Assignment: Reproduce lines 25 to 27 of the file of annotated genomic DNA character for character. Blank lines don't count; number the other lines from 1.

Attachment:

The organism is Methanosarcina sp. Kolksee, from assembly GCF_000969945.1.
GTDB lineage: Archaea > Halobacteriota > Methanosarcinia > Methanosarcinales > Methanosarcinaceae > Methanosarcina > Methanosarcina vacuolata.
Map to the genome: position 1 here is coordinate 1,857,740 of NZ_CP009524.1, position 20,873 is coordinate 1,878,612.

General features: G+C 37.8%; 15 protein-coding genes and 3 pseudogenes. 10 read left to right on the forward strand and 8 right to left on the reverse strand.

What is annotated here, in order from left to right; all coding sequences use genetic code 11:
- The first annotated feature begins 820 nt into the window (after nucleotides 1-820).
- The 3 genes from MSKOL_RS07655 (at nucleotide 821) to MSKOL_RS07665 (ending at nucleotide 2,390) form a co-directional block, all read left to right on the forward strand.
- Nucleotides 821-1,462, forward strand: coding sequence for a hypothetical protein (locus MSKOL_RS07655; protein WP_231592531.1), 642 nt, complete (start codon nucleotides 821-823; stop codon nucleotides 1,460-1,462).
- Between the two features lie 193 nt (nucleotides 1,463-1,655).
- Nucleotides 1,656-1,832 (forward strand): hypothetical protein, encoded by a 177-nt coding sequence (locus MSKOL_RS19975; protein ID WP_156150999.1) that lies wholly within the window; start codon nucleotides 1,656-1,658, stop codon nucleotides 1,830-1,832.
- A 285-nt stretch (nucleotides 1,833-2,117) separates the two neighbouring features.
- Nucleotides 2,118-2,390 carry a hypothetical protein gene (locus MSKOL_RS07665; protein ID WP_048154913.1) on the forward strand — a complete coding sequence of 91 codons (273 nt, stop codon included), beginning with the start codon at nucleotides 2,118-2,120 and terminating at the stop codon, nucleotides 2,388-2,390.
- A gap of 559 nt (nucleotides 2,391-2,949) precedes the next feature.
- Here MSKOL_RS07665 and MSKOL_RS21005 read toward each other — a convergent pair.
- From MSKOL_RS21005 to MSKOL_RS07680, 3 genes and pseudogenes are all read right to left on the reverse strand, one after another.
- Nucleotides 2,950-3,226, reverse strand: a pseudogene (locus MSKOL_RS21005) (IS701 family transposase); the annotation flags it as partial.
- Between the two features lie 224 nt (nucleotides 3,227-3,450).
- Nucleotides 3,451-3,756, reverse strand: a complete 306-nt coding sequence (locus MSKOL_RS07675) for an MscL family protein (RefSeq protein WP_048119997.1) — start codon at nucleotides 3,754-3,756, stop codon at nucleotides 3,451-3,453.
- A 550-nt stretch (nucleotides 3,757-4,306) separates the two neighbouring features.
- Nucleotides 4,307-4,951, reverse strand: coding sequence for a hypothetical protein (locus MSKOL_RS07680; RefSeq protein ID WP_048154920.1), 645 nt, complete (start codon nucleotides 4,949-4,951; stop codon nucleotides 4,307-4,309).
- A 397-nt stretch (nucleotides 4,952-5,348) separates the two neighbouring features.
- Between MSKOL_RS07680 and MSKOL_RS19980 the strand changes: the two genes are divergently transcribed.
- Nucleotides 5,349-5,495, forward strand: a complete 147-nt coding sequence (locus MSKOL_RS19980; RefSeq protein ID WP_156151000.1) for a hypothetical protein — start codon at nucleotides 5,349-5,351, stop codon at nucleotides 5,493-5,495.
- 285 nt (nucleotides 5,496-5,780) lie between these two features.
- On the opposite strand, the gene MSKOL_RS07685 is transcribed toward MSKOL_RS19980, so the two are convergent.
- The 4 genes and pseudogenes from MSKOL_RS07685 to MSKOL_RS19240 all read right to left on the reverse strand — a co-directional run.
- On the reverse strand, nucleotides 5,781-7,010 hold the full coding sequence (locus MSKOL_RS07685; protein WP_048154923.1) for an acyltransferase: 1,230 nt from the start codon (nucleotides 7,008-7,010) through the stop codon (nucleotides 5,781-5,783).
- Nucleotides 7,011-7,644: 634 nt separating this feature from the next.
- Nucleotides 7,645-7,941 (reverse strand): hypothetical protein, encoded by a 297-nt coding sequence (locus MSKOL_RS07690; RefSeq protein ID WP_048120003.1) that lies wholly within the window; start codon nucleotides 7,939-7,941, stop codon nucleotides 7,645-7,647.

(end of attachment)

- On the opposite strand, the gene MSKOL_RS07685 is transcribed toward MSKOL_RS19980, so the two are convergent.
- The 4 genes and pseudogenes from MSKOL_RS07685 to MSKOL_RS19240 all read right to left on the reverse strand — a co-directional run.
- On the reverse strand, nucleotides 5,781-7,010 hold the full coding sequence (locus MSKOL_RS07685; protein WP_048154923.1) for an acyltransferase: 1,230 nt from the start codon (nucleotides 7,008-7,010) through the stop codon (nucleotides 5,781-5,783).